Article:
Seminar Talk: “From Pashtunwali to Communism?”, June 7, History Faculty, 1-2 PM

Another act of self-promotion here: I’ll be presenting on an aspect of my dissertation work at the Oxford Faculty of History this Tuesday, from 1-2 PM, giving a paper entitled “From Pashtunwali to Communism? Soviet Mushavery, from a Globalized Second World to Eastern Afghanistan.” It’s a paper topic that I think is both interesting to the historiography as well as relevant to present day concerns. One of the major institutions in the Soviet Union was the Komsomol (Kommunisticheskii Soyuz Molodëzhi, or Communist League of Youth), an organization that was the youth wing of the Communist Party of the Soviet Union but had reach across many Soviet institutions and much of the “Second World” (socialist/communist countries).

Soul-Crushing Bureaucratic Architecture ... and Interesting Historical Documents, all at RGASPI

While in Moscow this autumn, I came across some very interesting Komsomol files on their work in occupied Afghanistan. Following the Soviet invasion of the country in 1979, Komsomol mobilized some of its youngest, most energetic workers — young men between the ages of 25 and 35, mostly — gave them a crash course in local Afghan morés, and sent them out in the field to work with local Afghan Communist Party members to build Communist institutions across the newly-christened Democratic Republic of Afghanistan. Given the immense breadth of the files held at RGASPI (the Russian State Archive of Socio-Political History, the archive pictured above that holds most of the files), I was only able to look at a small section of the reports that the so-called mushavery (Persian for “advisors,” called sovetniki in Russian) sent back to Moscow, namely those from Eastern Afghanistan — Jalalabad, Nangarhar, Kunar, and around the Khyber Pass. On the whole, I think they provide us with a really interesting picture of what building Communism meant in the Afghan context. They also provide some perspective, I think, for the challenges that NATO forces, and, over the longer term, any Afghan government (with or without outside help, Islamist or not) faces in building State (in the mushavery’s case, state-Party institutions) faces when establishing its influence in the country.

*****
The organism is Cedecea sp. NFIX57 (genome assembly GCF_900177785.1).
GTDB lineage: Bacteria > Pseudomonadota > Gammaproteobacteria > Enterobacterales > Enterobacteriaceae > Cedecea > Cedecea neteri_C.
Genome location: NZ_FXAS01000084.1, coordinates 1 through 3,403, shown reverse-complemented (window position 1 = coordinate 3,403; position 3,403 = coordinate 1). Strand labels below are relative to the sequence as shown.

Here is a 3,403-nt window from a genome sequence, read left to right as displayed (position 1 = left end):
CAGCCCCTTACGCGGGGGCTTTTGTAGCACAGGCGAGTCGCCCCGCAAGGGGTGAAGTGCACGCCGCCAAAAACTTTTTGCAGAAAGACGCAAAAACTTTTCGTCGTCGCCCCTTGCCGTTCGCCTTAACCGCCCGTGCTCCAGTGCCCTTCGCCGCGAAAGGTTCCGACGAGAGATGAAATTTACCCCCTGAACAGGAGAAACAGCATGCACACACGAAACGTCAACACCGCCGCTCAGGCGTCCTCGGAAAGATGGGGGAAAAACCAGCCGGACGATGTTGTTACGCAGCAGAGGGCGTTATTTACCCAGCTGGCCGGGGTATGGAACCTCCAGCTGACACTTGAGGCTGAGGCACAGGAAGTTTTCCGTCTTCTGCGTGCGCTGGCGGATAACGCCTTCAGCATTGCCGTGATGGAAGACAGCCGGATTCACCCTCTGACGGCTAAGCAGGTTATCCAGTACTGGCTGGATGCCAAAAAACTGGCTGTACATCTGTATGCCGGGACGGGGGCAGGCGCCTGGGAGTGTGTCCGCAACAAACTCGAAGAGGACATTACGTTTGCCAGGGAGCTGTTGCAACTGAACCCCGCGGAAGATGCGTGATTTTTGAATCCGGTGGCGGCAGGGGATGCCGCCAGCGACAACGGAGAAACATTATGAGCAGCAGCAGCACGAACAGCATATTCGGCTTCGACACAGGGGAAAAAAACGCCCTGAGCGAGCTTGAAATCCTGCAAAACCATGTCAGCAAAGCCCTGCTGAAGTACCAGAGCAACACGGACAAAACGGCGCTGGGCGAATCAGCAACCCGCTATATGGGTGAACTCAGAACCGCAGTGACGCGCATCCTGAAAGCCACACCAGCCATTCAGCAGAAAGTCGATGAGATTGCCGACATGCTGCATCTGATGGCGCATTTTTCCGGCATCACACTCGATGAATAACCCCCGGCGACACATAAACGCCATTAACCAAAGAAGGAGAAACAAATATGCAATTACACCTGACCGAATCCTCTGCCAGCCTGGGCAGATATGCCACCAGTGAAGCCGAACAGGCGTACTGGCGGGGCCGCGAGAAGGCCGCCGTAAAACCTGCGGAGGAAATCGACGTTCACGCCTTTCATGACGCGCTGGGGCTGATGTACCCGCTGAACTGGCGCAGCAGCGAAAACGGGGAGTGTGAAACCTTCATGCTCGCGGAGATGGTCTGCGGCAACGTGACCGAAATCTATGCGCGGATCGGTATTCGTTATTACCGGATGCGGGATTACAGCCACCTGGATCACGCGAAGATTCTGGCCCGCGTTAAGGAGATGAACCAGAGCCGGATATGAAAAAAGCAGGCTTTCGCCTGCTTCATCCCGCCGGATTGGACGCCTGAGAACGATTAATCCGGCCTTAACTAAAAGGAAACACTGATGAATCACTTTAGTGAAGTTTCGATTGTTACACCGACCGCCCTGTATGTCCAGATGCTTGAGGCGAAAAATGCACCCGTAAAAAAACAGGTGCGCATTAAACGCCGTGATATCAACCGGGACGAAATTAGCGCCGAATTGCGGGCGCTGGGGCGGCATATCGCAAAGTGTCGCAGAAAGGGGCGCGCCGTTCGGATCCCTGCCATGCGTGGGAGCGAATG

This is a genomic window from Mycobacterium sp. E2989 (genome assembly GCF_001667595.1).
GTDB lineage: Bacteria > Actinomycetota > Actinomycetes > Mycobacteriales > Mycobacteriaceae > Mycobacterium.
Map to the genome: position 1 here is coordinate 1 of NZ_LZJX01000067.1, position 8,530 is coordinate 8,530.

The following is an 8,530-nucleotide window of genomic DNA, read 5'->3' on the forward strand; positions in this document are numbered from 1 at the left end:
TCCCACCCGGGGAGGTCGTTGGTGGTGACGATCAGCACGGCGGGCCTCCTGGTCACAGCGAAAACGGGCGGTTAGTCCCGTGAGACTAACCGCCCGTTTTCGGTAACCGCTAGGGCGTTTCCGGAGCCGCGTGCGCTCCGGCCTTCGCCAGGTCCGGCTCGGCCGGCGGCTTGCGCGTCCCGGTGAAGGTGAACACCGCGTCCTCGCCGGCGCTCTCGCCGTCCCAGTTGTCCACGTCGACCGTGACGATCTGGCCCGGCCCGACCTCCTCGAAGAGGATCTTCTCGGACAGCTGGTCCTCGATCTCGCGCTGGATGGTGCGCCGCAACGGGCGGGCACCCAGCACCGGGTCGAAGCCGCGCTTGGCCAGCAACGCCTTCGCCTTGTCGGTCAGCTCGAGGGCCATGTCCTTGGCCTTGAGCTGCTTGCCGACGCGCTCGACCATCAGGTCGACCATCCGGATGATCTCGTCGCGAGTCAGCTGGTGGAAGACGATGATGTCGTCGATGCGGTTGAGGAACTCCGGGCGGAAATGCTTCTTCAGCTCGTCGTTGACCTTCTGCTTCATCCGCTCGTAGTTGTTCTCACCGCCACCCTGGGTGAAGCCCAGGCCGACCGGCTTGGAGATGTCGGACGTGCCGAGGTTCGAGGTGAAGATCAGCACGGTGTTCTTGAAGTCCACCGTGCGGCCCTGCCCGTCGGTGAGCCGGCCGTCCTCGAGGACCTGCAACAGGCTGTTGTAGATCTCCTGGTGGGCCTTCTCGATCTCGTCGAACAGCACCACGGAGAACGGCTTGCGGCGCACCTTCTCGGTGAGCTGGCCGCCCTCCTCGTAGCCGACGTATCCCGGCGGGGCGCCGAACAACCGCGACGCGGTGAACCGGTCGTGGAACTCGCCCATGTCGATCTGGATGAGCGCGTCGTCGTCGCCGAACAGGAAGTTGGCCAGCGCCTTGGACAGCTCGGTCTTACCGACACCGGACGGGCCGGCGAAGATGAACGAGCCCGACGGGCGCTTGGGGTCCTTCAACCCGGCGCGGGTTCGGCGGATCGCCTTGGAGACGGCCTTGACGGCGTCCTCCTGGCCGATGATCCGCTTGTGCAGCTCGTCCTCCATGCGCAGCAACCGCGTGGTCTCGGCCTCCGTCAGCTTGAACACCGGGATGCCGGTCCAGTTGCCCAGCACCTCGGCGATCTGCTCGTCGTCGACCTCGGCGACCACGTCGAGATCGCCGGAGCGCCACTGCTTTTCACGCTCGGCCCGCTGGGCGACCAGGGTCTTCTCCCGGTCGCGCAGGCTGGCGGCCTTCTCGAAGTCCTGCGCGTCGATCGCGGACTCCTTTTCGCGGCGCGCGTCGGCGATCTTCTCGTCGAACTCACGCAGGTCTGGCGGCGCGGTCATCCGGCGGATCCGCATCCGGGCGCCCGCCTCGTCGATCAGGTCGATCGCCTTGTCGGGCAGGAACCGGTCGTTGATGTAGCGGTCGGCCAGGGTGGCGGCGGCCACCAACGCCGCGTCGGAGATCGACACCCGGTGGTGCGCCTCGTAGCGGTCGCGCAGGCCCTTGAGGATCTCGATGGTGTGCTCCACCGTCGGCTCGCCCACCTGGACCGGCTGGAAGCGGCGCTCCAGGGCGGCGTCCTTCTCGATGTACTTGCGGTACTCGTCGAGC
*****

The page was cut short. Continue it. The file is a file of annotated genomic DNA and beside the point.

"War-Internationalists! It's forbidden to enter into any unsanctioned ties or relationships."

I’ll be discussing some of the source material in the talk, which will be followed by another talk given by a fellow Rhodes Scholar / historian of the USSR and Germany, Luke Fenwick, who is giving a talk on church-state relations in Soviet-occupied Germany in the late 1940s. All at the History Faculty, on New Inn Hall Street, this Tuesday, June 7, from 1-2. Hope to see you there …


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